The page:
Uganda’s tax system is deepening rather than broadening

A cargo truck passes through a mobile scanner at Gatuna border post on June 18, 2019. Government has had challenges with achieving effective tax collection with shortfalls blamed on an increase in leakages created by defective methods. PHOTO | ROBERT MUHEREZA

What you need to know:

  • As Uganda is looking at increasing the lifeblood “tax revenue,” the focus should be on “broadening not deepening.”

Taxes are the nation’s lifeblood through which government agencies continue to operate and which the State discharges its functions for the welfare of its constituents.” This was echoed in the classic 1988 case of CIR vs Algue states that “without taxes, the government would be paralyzed for lack of the motive power to activate and operate it.”

Tax is a “price we pay for a civilized society” (Oliver Wendell Holmes Jr.). Some taxpayers view it as a “tribute to Leviathan” a pure involuntary extraction from those engaged in economic production to those who control coercive power producing no reciprocal benefit.

An example of deepening is in the Uganda Rental Income Tax. In 2019/20, a resident individual for the year of income was charged to tax at the rate of 20 percent of the chargeable income in access to the tax-free allowance or threshold of Shs 2,820,000 per annum.

In 2021/22 a resident individual for the year of income was charged tax at the rate of 30 percent of the chargeable income without a threshold but at a total allowable expenses of 75 percent. In 2022/23, according to the proposed Income-Tax Amendment Bill 2022, the tax rate applicable to an individual for the purposes of section 6 (2) is 12 percent of the gross rental income.”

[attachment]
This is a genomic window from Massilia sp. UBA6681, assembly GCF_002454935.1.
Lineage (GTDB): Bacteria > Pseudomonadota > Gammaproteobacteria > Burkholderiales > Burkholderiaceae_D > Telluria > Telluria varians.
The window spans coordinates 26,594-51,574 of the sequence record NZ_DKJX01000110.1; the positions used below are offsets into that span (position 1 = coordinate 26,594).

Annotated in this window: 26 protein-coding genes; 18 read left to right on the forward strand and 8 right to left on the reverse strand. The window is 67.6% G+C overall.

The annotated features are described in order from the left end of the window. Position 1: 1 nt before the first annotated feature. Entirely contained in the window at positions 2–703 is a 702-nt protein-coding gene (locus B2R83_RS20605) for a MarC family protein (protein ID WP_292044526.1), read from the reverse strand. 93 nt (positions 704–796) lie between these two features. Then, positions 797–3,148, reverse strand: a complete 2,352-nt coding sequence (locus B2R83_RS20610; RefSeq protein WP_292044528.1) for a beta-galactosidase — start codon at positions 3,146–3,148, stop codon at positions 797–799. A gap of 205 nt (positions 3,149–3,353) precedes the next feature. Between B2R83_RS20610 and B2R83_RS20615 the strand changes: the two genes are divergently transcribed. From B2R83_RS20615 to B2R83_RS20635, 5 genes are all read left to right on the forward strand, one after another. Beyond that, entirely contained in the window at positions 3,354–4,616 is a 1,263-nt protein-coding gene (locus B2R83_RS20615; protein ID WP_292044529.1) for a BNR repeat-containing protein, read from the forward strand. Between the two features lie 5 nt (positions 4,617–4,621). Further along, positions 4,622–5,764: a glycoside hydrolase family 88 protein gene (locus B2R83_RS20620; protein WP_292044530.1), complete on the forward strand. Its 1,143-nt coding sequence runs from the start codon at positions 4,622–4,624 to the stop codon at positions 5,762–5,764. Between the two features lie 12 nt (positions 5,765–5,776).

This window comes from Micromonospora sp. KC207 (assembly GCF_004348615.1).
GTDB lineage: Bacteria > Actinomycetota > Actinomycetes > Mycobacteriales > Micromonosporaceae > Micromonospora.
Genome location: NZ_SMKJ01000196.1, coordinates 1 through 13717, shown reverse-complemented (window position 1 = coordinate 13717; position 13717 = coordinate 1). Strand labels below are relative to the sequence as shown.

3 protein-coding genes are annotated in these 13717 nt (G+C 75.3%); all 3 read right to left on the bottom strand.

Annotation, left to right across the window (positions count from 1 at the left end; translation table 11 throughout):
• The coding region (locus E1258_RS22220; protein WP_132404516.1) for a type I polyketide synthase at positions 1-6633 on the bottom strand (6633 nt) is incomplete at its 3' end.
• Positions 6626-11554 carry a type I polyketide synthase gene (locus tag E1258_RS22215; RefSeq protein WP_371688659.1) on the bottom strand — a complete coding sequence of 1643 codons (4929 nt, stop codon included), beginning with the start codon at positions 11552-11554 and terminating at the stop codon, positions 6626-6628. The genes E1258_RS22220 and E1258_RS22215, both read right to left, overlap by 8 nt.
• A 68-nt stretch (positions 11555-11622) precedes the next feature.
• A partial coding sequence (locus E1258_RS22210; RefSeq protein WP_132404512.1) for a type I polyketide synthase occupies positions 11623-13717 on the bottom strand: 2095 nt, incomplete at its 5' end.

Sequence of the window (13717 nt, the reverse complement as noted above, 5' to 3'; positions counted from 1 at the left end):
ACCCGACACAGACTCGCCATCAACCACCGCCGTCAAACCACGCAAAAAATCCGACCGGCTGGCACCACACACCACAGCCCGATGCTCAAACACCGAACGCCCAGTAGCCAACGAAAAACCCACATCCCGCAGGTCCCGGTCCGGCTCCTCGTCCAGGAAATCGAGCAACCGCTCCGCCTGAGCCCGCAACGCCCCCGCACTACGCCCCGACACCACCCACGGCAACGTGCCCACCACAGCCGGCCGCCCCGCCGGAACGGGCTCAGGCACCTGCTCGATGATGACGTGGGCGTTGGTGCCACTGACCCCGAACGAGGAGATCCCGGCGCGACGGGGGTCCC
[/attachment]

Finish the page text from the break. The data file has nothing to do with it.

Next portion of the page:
That means that if a Resident Individual X earns Shs. 30,000,000, in 2019/20 he/she Rental Tax Payable was Shs 4,236,600 (provided not deducting interest on the mortgage), in 2021/22 it was Shs2,250,000 and if the bill passes as it is at 12 percent the resident individual will be paying Shs3,600,000, an increment of Shs 1, 350,000 if you compare FY 2021/22 and FY2022/23.

In addition to that, the resident individual must pay the Property Rate depending on the jurisdiction, and the Rateable Value of his/her property, for instance, in Kampala, the Property Rate is 6 percent. The “tribute to Leviathan” is in the failure of the local authorities to allow the Property Owner’s Association to oversee the provision and delivery of service out of 75 percent as prescribed by the Local Government (Rating) Act 2005, Section 37, subsection 1, 2, 3, and 4.

As Uganda is looking at increasing the lifeblood “tax revenue,” the focus should be on “broadening not deepening”;

•Policymakers should broaden the base by repealing tax preferences.
•Curbing Illicit Financial Flows where Uganda is losing over Shs.2 trillion annually, and
•Job creation for Pay As You Earn (PAYE), and, increase on consumption taxes as many Ugandans will have purchasing power hence checking on inequality.                                        

Aloysious Kittengo, [email protected]                    


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